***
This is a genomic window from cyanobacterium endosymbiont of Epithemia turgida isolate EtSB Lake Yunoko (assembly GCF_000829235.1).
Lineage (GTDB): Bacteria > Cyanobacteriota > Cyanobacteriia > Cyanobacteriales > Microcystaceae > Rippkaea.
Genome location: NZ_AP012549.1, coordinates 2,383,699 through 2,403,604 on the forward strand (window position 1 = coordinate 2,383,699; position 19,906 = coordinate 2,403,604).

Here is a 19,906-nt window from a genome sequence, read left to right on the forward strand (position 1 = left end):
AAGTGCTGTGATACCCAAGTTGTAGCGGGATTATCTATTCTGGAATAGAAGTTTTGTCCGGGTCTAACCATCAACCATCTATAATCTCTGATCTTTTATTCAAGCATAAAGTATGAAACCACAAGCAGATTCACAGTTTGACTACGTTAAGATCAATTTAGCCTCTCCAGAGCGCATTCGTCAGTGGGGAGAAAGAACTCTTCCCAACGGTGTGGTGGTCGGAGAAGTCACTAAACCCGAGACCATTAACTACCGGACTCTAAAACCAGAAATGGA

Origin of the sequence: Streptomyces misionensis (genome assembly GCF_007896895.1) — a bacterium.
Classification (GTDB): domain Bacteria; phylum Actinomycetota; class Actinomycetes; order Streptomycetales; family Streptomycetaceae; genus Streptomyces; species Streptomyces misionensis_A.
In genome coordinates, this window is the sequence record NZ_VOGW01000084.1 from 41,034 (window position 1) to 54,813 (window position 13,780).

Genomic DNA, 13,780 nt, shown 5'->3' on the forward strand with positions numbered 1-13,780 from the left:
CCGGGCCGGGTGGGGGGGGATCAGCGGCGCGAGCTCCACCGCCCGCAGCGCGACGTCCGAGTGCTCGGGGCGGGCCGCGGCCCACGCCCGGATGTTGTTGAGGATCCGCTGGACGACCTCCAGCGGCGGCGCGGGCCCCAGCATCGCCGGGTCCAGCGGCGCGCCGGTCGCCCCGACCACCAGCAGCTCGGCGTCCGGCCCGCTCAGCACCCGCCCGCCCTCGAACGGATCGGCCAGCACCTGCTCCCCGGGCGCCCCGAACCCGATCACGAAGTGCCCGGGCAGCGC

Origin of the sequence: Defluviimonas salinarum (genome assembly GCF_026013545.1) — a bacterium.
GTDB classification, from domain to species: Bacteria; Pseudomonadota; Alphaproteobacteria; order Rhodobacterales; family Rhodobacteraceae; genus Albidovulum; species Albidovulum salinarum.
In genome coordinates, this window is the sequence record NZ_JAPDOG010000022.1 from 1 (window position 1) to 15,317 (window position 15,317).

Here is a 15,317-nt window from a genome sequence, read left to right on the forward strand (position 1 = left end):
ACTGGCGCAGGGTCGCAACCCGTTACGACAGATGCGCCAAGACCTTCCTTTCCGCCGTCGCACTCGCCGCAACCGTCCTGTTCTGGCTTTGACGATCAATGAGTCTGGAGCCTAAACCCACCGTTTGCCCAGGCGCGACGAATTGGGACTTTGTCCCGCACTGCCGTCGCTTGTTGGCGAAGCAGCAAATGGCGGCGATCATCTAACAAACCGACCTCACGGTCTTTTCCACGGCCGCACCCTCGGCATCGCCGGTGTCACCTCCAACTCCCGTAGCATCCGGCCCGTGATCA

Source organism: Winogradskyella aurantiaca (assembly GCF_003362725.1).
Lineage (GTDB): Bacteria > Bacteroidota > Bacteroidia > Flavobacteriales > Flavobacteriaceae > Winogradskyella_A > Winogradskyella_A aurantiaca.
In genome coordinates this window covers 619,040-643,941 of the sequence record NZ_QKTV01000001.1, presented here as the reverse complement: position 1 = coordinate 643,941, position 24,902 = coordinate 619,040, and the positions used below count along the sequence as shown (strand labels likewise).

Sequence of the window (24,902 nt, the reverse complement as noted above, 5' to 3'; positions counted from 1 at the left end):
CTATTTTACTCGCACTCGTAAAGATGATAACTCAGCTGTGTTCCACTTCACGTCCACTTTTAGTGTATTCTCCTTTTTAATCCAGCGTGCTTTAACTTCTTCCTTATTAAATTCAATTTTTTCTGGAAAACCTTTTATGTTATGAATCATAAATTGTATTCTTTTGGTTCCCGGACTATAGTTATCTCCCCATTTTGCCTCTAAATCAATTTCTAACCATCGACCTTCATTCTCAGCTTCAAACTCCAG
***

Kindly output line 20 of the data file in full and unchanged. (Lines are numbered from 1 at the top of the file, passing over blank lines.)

CTATTTTACTCGCACTCGTAAAGATGATAACTCAGCTGTGTTCCACTTCACGTCCACTTTTAGTGTATTCTCCTTTTTAATCCAGCGTGCTTTAACTTCTTCCTTATTAAATTCAATTTTTTCTGGAAAACCTTTTATGTTATGAATCATAAATTGTATTCTTTTGGTTCCCGGACTATAGTTATCTCCCCATTTTGCCTCTAAATCAATTTCTAACCATCGACCTTCATTCTCAGCTTCAAACTCCAG